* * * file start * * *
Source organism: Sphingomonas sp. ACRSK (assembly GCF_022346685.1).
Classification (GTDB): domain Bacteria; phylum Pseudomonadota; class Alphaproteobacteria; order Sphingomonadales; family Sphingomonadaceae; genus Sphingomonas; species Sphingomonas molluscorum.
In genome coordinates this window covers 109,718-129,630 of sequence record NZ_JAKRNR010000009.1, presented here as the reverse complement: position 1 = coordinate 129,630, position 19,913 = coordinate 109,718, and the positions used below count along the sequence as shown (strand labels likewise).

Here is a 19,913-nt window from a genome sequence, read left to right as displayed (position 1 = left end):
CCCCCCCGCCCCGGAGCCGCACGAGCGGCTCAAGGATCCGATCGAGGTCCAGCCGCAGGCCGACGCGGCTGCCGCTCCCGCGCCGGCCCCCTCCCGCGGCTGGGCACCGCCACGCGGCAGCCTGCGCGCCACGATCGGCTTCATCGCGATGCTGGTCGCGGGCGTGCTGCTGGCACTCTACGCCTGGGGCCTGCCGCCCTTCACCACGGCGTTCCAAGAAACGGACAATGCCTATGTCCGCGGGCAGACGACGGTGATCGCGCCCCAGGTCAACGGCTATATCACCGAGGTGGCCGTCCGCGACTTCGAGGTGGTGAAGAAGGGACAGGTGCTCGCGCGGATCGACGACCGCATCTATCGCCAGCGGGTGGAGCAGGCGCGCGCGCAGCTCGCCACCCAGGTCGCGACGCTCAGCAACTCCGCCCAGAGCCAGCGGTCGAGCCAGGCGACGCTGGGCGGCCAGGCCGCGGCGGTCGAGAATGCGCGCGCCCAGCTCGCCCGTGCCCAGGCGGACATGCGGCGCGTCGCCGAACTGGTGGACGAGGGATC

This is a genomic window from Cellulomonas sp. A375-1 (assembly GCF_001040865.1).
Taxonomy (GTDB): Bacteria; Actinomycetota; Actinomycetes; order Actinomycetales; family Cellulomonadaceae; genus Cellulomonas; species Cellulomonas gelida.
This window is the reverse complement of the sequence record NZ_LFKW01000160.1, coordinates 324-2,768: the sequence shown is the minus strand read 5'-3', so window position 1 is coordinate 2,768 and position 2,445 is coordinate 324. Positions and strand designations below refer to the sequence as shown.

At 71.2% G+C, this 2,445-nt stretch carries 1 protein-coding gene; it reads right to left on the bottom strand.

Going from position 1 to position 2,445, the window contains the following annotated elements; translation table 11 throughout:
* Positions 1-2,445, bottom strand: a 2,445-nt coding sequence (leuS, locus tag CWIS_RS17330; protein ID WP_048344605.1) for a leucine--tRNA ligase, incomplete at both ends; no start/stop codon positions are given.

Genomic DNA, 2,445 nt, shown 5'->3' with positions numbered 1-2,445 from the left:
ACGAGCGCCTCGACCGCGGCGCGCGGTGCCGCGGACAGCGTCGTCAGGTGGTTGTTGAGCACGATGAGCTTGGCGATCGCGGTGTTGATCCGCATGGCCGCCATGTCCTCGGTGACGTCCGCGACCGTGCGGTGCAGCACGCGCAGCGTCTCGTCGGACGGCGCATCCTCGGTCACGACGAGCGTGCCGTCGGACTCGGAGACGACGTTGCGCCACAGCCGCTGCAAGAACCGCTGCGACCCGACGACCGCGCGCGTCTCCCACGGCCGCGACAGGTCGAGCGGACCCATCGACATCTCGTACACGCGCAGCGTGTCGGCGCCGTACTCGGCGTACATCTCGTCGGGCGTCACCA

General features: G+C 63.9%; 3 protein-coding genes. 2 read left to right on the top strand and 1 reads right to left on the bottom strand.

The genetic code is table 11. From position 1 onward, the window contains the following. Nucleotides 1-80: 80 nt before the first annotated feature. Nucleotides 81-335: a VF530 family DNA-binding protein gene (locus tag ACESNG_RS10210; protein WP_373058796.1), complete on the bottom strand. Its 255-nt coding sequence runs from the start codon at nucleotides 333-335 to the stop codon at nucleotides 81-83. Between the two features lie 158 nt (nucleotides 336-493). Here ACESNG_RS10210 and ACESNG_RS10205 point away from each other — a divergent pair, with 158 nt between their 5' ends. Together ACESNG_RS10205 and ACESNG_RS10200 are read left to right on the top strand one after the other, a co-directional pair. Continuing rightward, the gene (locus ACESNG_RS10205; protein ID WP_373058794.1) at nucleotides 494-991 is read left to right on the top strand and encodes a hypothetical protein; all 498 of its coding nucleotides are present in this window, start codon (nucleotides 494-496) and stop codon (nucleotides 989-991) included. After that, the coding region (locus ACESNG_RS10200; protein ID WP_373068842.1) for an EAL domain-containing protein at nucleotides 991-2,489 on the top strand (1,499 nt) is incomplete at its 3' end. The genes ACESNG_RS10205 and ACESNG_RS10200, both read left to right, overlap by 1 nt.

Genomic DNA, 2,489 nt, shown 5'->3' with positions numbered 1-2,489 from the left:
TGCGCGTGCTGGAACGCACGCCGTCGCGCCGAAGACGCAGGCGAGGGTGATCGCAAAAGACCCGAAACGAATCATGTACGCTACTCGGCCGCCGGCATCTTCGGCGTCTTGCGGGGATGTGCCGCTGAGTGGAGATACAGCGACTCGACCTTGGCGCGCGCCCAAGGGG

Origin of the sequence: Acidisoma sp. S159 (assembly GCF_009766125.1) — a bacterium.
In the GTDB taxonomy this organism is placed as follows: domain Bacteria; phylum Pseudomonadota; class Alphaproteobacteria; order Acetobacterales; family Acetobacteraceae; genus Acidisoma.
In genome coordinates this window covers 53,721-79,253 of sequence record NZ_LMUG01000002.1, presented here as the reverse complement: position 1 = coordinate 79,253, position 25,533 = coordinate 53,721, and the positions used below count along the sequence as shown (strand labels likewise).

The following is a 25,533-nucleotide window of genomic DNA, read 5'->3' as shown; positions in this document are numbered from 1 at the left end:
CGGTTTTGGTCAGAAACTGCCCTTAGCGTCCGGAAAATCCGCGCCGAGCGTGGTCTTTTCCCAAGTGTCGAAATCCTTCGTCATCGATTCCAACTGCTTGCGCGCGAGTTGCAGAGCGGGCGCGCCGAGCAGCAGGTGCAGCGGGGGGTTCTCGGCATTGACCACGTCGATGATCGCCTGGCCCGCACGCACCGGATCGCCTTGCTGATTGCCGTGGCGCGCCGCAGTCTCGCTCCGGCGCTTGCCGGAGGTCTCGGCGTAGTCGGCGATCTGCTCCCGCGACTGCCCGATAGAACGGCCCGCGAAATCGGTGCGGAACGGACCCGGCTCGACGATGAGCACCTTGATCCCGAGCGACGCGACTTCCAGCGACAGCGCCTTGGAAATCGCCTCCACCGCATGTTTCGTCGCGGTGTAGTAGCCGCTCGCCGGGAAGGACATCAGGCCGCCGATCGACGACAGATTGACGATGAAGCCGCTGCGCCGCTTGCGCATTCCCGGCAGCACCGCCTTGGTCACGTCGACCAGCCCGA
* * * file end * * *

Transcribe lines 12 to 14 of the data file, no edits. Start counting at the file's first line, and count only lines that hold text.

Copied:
Genomic DNA, 2,445 nt, shown 5'->3' with positions numbered 1-2,445 from the left:
ACGAGCGCCTCGACCGCGGCGCGCGGTGCCGCGGACAGCGTCGTCAGGTGGTTGTTGAGCACGATGAGCTTGGCGATCGCGGTGTTGATCCGCATGGCCGCCATGTCCTCGGTGACGTCCGCGACCGTGCGGTGCAGCACGCGCAGCGTCTCGTCGGACGGCGCATCCTCGGTCACGACGAGCGTGCCGTCGGACTCGGAGACGACGTTGCGCCACAGCCGCTGCAAGAACCGCTGCGACCCGACGACCGCGCGCGTCTCCCACGGCCGCGACAGGTCGAGCGGACCCATCGACATCTCGTACACGCGCAGCGTGTCGGCGCCGTACTCGGCGTACATCTCGTCGGGCGTCACCA

General features: G+C 63.9%; 3 protein-coding genes. 2 read left to right on the top strand and 1 reads right to left on the bottom strand.